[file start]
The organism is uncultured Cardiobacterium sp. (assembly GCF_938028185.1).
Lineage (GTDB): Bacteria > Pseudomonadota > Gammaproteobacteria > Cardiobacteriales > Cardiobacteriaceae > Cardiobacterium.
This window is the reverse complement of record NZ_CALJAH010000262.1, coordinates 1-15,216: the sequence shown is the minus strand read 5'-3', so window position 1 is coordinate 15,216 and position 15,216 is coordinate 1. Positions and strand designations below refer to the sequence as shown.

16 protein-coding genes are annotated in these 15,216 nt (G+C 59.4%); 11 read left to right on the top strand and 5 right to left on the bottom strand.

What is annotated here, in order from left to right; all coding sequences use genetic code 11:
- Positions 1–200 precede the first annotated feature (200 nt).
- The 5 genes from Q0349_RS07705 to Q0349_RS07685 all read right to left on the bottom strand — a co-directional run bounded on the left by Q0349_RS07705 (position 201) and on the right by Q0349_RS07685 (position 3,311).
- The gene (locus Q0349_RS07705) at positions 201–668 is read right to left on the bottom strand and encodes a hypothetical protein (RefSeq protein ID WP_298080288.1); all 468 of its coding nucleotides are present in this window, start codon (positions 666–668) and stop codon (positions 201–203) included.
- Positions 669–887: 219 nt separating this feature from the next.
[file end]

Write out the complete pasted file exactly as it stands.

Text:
The organism is uncultured Cardiobacterium sp. (assembly GCF_938028185.1).
Lineage (GTDB): Bacteria > Pseudomonadota > Gammaproteobacteria > Cardiobacteriales > Cardiobacteriaceae > Cardiobacterium.
This window is the reverse complement of record NZ_CALJAH010000262.1, coordinates 1-15,216: the sequence shown is the minus strand read 5'-3', so window position 1 is coordinate 15,216 and position 15,216 is coordinate 1. Positions and strand designations below refer to the sequence as shown.

16 protein-coding genes are annotated in these 15,216 nt (G+C 59.4%); 11 read left to right on the top strand and 5 right to left on the bottom strand.

What is annotated here, in order from left to right; all coding sequences use genetic code 11:
- Positions 1–200 precede the first annotated feature (200 nt).
- The 5 genes from Q0349_RS07705 to Q0349_RS07685 all read right to left on the bottom strand — a co-directional run bounded on the left by Q0349_RS07705 (position 201) and on the right by Q0349_RS07685 (position 3,311).
- The gene (locus Q0349_RS07705) at positions 201–668 is read right to left on the bottom strand and encodes a hypothetical protein (RefSeq protein ID WP_298080288.1); all 468 of its coding nucleotides are present in this window, start codon (positions 666–668) and stop codon (positions 201–203) included.
- Positions 669–887: 219 nt separating this feature from the next.